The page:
Friday, October 21, 2005

Article: Housing Market to Suck Forever

There was a great article in the NY Times Magazine this past weekend by Jon Gertner about the future of the housing market. While long, you should read the whole thing. Its very well written and has reminded me that I may never own a home, and that if I do, it will be small and crappy. So, lots of interesting stuff...

First, its nice that it references West Windsor NJ, where I went to high school (though I lived on the "wrong side of the tracks" in Plainsboro), and the Philly area, where bunches of my friends live.

Now getting on with the summary and commentary stuff:

As population increases, the number of houses increases. But as the land available fills up, municipalities have passed stricter zoning laws and made it much more difficult and costly for anyone to build anywhere. Traditionally, when a population center reaches a certain tipping point, people stop moving there in large numbers and start moving to other smaller localities where land is more abundant and costs are lower. But now, at least on the coasts, there's almost nowhere left to go. So population centers just keep growing, municipalities regulate heavily to try and limit growth/sprawl, and housing becomes exponentially more expensive.

Currently, the market is controlled mostly by local firms, who have a built in advantage of knowing all the local officials, knowing the area, being able to build on smaller plots of land, etc. But increased regulation has brought vastly higher costs. Corporate firms have the time and resources to invest (generally between 2-5 years, and millions of dollars) in fighting zoning laws, and smaller firms don't. I predict that this will also lead to the further homogenization of housing styles, and that new houses will continue their trend of being built out of the lowest cost/lowest quality materials. It will also lead to even higher costs, as fewer firms means less competition - as a market trends towards oligopoly, prices rise. (Think Microsoft and Mac).

As I've written before, it is unlikely that housing prices will ever come down, though they are likely to level off.

It's simple economics - limited supply of land and housing - growing demand of natural population growth, immigrants, and Baby Boomers who are living longer then any generation in recorded history.

Throw this together with increased regulation and corporate takeover of an industry formerly dominated by small businesses, and we get something quite scary that I hadn't considered before. The U.S.A. housing market is likely to become much more like the European housing market:

In the past couple of years, Toll and his deputies have begun analyzing European housing data to see if they hold any lessons for a maturing American housing market. Toll has been talking up the research to stock analysts and the financial press for the past year. His conclusions carry a whiff of new-paradigm thinking, but he nevertheless seems convinced that Europe's present-day reality is America's destiny. I asked Toll what our children - my kids are both under 8, I told him - would be paying when they're ready to buy. "They're going to live with us until they're 40," Toll said matter-of-factly. "And when they have their second kid, then we'll finally kick them out and make them pay for the house that we paid for. And that house will cost them 45 to 50 percent of their income."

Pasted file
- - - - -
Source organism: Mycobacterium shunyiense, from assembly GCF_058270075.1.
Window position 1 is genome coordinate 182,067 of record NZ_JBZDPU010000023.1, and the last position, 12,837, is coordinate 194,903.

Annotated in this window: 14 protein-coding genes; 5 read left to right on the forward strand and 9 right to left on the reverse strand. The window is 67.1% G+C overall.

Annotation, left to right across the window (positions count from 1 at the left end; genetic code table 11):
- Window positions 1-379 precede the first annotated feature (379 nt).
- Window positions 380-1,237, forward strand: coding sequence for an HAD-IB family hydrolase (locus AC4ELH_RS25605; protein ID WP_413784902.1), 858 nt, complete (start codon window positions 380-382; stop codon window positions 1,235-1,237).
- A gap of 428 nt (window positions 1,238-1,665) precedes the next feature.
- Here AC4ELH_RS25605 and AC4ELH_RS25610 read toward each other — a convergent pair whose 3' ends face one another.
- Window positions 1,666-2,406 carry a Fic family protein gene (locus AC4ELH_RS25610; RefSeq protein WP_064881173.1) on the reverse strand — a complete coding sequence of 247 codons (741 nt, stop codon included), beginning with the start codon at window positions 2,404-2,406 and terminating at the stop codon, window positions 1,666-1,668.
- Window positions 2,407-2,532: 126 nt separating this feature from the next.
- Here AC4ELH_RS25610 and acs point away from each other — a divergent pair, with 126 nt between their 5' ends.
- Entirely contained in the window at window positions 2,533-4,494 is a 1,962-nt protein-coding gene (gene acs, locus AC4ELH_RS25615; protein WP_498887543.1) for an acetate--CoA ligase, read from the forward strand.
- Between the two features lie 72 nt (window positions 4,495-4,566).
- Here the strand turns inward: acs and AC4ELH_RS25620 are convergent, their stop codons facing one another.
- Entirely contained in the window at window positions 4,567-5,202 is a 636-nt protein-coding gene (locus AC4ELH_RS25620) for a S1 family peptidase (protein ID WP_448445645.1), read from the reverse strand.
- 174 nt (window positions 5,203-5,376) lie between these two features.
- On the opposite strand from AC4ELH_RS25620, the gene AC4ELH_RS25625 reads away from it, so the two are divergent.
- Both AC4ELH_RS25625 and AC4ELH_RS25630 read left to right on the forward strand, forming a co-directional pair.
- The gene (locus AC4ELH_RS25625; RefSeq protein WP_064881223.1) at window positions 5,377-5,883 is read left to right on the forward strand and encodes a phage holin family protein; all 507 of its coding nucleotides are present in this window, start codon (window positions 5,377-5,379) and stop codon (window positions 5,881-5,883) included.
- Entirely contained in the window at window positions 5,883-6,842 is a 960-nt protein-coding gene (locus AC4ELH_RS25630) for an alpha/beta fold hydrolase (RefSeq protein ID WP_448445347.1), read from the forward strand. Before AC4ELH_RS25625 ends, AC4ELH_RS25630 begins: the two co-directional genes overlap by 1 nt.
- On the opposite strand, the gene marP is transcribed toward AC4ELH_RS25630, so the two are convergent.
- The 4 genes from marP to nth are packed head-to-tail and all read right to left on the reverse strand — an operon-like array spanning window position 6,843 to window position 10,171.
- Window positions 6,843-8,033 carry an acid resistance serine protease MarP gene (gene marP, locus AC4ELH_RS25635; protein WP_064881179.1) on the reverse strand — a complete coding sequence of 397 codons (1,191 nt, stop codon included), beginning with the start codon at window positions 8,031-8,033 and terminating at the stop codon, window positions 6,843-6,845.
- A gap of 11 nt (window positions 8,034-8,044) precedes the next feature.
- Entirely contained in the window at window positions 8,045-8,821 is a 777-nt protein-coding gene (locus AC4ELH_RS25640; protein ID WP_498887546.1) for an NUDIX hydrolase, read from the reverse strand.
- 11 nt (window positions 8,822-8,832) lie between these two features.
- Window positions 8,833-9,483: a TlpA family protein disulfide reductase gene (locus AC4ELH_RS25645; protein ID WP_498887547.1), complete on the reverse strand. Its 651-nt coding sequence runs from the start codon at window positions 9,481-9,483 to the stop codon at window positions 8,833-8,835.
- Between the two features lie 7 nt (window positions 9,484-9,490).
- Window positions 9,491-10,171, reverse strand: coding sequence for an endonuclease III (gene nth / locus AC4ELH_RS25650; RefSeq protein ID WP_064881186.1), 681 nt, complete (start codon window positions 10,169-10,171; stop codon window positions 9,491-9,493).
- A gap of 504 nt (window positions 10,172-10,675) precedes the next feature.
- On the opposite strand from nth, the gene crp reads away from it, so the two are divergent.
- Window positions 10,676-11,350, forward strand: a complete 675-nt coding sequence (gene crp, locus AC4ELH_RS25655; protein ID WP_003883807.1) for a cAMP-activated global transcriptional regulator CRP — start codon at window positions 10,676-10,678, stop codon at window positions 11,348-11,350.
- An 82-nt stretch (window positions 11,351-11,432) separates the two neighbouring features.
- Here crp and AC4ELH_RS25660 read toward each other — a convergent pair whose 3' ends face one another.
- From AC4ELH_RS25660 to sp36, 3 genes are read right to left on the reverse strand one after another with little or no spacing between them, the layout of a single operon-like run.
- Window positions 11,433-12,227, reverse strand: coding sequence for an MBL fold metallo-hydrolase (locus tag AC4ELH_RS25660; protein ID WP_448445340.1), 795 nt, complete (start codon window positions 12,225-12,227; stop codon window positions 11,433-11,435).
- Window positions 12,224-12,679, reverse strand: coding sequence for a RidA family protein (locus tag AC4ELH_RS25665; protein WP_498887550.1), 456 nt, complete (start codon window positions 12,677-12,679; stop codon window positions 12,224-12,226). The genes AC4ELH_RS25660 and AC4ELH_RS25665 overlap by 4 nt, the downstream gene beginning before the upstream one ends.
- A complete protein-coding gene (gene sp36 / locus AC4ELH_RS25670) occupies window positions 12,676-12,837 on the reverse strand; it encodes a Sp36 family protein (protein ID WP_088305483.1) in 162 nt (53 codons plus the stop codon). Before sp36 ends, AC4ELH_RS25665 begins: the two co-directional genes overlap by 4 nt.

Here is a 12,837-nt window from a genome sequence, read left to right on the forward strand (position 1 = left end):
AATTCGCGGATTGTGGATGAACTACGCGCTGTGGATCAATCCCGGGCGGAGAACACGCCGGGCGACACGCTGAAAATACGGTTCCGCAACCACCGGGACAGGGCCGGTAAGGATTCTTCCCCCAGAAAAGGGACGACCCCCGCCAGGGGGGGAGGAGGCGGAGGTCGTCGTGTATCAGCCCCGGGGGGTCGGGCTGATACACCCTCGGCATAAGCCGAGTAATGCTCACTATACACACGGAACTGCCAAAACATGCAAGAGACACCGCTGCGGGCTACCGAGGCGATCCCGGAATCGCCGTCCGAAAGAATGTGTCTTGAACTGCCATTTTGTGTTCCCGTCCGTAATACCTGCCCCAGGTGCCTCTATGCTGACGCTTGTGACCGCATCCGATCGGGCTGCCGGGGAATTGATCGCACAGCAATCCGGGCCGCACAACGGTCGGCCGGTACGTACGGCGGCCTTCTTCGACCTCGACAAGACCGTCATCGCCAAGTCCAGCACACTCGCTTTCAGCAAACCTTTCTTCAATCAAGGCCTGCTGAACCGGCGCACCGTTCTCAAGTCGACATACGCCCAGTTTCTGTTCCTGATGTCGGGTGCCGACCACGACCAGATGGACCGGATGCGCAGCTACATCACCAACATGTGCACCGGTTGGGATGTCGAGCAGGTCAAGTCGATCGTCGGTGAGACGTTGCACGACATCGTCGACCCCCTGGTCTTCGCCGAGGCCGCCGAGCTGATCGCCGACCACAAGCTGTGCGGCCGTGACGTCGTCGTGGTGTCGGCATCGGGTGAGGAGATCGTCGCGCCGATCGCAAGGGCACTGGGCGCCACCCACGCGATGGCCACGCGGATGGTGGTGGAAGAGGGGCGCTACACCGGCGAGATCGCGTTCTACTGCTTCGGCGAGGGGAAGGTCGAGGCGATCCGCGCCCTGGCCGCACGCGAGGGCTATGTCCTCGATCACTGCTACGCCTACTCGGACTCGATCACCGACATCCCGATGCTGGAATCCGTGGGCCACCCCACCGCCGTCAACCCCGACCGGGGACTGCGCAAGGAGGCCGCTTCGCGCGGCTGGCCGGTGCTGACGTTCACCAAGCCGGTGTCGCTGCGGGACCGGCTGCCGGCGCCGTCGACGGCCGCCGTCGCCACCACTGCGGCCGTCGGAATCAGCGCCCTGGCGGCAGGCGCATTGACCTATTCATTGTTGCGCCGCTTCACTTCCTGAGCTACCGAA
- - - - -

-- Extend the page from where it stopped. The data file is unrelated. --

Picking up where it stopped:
I grew alarmed. Was he kidding? He assured me he was not. "It's all just logic," Toll said. "In Britain you pay seven times your annual income for a home; in the U.S. you pay three and a half." The British get 330 square feet, per person, in their homes; in the U.S., we get 750 square feet. Not only does Toll say he believes the next generation of buyers will be paying twice as much of their annual incomes; in terms of space, he also seems to think they're going to get only half as much. "And that average, million-dollar insane home in the burbs? It's going to be $4 million."

Holy crap.

Some of you might remember this post, where I wrote about the annual costs of living in the world's most expensive cities. I looked at the numbers again, and its scary. If we expect New York City to become more like London, and Washington DC to become more like Paris, we can expect a 20% increase in the cost of living. Now, part of this may already be occurring in our current housing and gas prices. But this data strongly suggests that, even with a tight monetary policy, that inflation is going to be a huge problem in the coming years. And since wages have been stagnant for the bottom 50% of Americans for the past 30 years, we can look forward to a drastic reduction in our national standard of living.

Unless, of course, there is a major change in government policy coupled with technological innovation. The 90's would have sucked royally if not for balanced budgets and the internet. But its hard to envision a technological innovation that will alleviate housing needs. Underwater housing? Improvements in digging technology that allow for cheaper underground housing? Shrinking ray gun technology? There are rumblings of change on the horizon. Let's hope that its not giant ants that are born of a horrible housing experiment gone wrong.

Other huge problems of the 21st century.
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